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Except from:
Wink, J. (2010, 4/e, pp.180-181) Critical Pedagogy: Notes from the REAL WORLD. Upper Saddle River, NJ: Pearson Education, Inc.

Library Mapping Activity

I live in a very small town called Atwater, which is roughly twenty-five minutes from Turlock. I was lucky enough to have my parents, who helped me purchase my first home this year, which is in a great location in a quiet neighborhood around the corner from a great elementary school. I am also lucky enough to have the small city of Atwater’s public library right down the street. For this reason I did not take public transportation because it was within walking distance and a fairly nice day outside.

After making the short 5–10 minute walk I entered the library actually for the very first time. I knew that the library was there, yet for some reason I had never made the time to discover it. When I arrived there I stopped and watched for about twelve minutes. I saw cars passing back and forth, rarely seeing anyone walking. I noticed that there were no sidewalks along the adjacent streets; apparently the town is still rural enough that people mostly drive to their destinations. I also realized that besides myself there were no other pedestrians in the area the entire time I sat outside.

I imagined myself as an immigrant child who spoke no English when I walked inside the library. I noticed right away that there were no signs or illustrations to show me where the books were located that were in my native language. The librarian was an elderly white woman who clearly was not bilingual. I noticed there was a children’s section way in the back corner so I went in search of two books. After going through at least thirty books I found two that were not completely in my native language but were written both in English and Spanish; the text switched back and forth along with pictures to describe the story line.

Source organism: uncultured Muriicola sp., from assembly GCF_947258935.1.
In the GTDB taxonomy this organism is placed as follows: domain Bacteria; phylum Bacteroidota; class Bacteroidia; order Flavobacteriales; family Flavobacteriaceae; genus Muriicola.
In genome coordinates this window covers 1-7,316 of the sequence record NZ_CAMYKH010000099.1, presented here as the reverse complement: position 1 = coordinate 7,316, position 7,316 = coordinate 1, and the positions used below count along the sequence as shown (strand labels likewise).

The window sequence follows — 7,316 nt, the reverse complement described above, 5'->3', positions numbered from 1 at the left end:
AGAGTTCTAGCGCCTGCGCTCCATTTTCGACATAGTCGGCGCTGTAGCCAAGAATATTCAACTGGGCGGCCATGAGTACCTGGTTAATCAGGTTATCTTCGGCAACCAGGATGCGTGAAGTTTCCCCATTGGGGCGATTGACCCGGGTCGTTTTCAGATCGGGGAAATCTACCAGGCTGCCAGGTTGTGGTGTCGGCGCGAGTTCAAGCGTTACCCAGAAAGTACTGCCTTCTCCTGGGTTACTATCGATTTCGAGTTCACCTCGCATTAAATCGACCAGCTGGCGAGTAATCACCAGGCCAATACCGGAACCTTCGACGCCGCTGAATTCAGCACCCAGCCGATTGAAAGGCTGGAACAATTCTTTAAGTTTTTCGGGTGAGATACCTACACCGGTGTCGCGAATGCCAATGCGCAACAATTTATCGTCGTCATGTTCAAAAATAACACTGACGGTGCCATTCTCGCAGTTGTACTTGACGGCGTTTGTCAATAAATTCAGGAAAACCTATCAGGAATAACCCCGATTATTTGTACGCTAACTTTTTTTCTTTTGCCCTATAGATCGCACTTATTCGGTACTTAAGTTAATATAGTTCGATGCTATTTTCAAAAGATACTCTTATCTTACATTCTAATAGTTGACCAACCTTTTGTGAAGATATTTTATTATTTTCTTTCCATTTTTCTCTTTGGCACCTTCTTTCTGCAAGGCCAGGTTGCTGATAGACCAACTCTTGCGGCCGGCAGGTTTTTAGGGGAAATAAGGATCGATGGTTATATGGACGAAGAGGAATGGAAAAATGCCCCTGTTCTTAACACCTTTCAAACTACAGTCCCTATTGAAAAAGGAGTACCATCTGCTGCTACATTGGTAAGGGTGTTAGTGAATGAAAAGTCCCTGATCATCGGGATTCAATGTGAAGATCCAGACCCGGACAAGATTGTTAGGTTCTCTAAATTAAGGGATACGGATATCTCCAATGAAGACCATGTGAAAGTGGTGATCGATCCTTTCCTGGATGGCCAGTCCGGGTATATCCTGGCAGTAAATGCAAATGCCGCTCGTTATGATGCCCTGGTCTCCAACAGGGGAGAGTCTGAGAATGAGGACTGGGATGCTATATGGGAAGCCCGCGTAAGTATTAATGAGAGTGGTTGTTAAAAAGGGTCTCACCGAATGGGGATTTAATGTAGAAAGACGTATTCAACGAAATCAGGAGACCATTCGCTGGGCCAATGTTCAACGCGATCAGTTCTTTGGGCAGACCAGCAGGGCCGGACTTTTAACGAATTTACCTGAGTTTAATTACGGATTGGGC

These two books were all I could find after being in there for an hour, and they were almost picture books, clearly for children a lot younger than ten years old. I was very disappointed at my experience. I took my books and proceeded to check out. The librarian asked me if I had a card and noticed quickly she became very agitated when I responded with a confused look. She then threw a library card at me and told me to sign it. I scribbled an illegible signature on the card, grabbed my books, and left.

I really had no idea that in a city so small, but so full of immigrant children, our library would consist of all English literature and no help for people who had any other native language. This assignment was actually a huge eye-opener, and I have already discussed the issue with my mother, who works for city hall in our town. I plan on being at the next town hall meeting and addressing this close-to-home topic because it is a slap in the face that in 2009 we do not have every outlet possible for children and adults alike who speak any language to further their education.